Re: [astro_indonesia] Bagi yang suka UFO
Menurut anda UFO itu beneran ada apa nggak sih.
yang tahu, jelasin saya dong
Agustinus" To: <redaksi@...>, <firstname.lastname@example.org>,
<bgm@... <email@example.com>, <firstname.lastname@example.org>,
in.net.id> <email@example.com>, <firstname.lastname@example.org>,
05/26/01 12:15 <email@example.com>, <firstname.lastname@example.org>,
PM <email@example.com>, <firstname.lastname@example.org>,
Please respond <email@example.com>, <firstname.lastname@example.org>,
astro_indonesi <email@example.com>, <firstname.lastname@example.org>,
a <AerospaceIndonesia@yahoogroups.com>, <email@example.com>,
Subject: [astro_indonesia] Bagi yang suka UFO
Maaf, permisi menggunakan jalur milis ini.
Apakah Anda penggemar masalah UFO?
Saya ingin memberitahu bahwa kini ada Majalah UFO Indonesia yang bernama
INFO-UFO dan saat ini edisi ketiga sudah terbit.
Bisa lihat informasinya di: www.info-ufo.com
Jl. Krembangan Barat 31-I
Surabaya, telp 031-3542570
Untuk mengikuti mailist ini kirim email kosong ke
Untuk berhenti kirim email kosong ke
Your use of Yahoo! Groups is subject to http://docs.yahoo.com/info/terms/
- tak de sesiapa yg baca ke?? saya potong yg tak berapa
penting sebab saiz terlalu besar.......
Malaysiakini.com ni agenda siapa??????
Reaching out - gays and Islam
THE OTHER MALAYSIA
Farish A Noor
5:52pm, Mon: .....
........Even fewer of them had the guts to address the
root cause of the spread of the disease itself - the
obvious lack of knowledge of ourselves, our bodies and
It was particularly disheartening to hear that
representatives of Malaysia and Pakistan in
particular, (CNN, June 26) were adamant not to allow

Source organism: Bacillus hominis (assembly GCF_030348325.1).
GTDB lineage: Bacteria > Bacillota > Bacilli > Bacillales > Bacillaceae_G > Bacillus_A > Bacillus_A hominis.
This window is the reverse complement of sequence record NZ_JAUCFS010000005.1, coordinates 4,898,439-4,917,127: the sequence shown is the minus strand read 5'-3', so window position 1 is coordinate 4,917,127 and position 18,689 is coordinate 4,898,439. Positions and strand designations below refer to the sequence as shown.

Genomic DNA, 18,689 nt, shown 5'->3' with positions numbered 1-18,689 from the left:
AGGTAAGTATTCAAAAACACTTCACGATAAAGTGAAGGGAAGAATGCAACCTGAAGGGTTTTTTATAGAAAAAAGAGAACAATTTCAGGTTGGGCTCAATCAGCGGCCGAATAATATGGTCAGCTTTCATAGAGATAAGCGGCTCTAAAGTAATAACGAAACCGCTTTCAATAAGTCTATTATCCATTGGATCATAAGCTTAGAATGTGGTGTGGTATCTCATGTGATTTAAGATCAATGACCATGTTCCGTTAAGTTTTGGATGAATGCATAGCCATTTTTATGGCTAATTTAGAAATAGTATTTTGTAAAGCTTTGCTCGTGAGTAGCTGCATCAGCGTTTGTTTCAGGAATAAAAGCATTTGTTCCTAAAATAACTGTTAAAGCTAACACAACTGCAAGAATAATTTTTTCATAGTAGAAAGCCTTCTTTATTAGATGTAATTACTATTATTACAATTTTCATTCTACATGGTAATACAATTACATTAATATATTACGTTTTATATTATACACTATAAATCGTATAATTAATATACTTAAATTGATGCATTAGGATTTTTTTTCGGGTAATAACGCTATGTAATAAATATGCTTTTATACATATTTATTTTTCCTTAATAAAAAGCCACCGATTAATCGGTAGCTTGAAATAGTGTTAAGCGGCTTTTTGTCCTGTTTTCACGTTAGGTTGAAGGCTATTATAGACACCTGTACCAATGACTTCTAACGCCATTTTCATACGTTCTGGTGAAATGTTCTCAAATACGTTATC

representatives of gay and lesbian organisations to
attend the talks and to voice their opinions.
Although it cannot be denied that the CNN report was
biased in its own way and was clearly trying to push
its own anti-Muslim agenda (1), it does not alter the
fact that Malaysia did play a role in trying to stop
gay rights activists from taking part in the
Nor can we claim that homosexuality is an alien
practice in our societies when there is ample
historical evidence to the contrary. (Anyone who
doubts this should just walk to the bookshop and read
the Hikayat Panji Semerang (2)).
Yet, in both countries, we see the rise of
conservative religious leaders and movements who claim
that Aids is not their problem for the simple reason
that their own religious solution should suffice.
For those of the Pharisees camp, all talk of sexuality
and sexual lifestyles is tantamount to 'encouraging
free sex'. Talk of preventative measures to curb the
spread of Aids - such as using condoms and engaging is
safe sex - is regarded as a license to indulge in
decadence and debauchery. (3)
Straight Muslims, gay Muslims
To utter such essentialist claims does not, and
cannot, alter the fact that Muslim society is not
different from any other society in the world today.
And like any other society, Muslim society has its own
share of those who have been relegated to the margins.
Muslim society is a complex, multifarious and
internally-differentiated phenomenon with plastic and
porous boundaries. There are straight Muslims and
there happen to be gay Muslims as well.
Muslim society includes certain gender minorities as
it does certain economically and politically
marginalised groupings. They are, in a sense, the
'Other' of Islam - but they remain the internal other
nonetheless, trapped in an oppositional dialectic that
confines them to the status as the outsider within.
Here it is important to distinguish between Islam per
se and the lived experience of Islam as a culture and
Islam, as the Islamists are wont to claim, may well be
founded on a theological discourse of absolutes, but
the daily experience of living Islam is always less
static, more confused and hybrid. What is more, much
of what passes as 'Islamic' may in fact be un-Islamic
in a very fundamental way.(4)
PAS and the pondans
Now, the point of this article is not to discuss the
complexities of Aids prevention. That is too complex a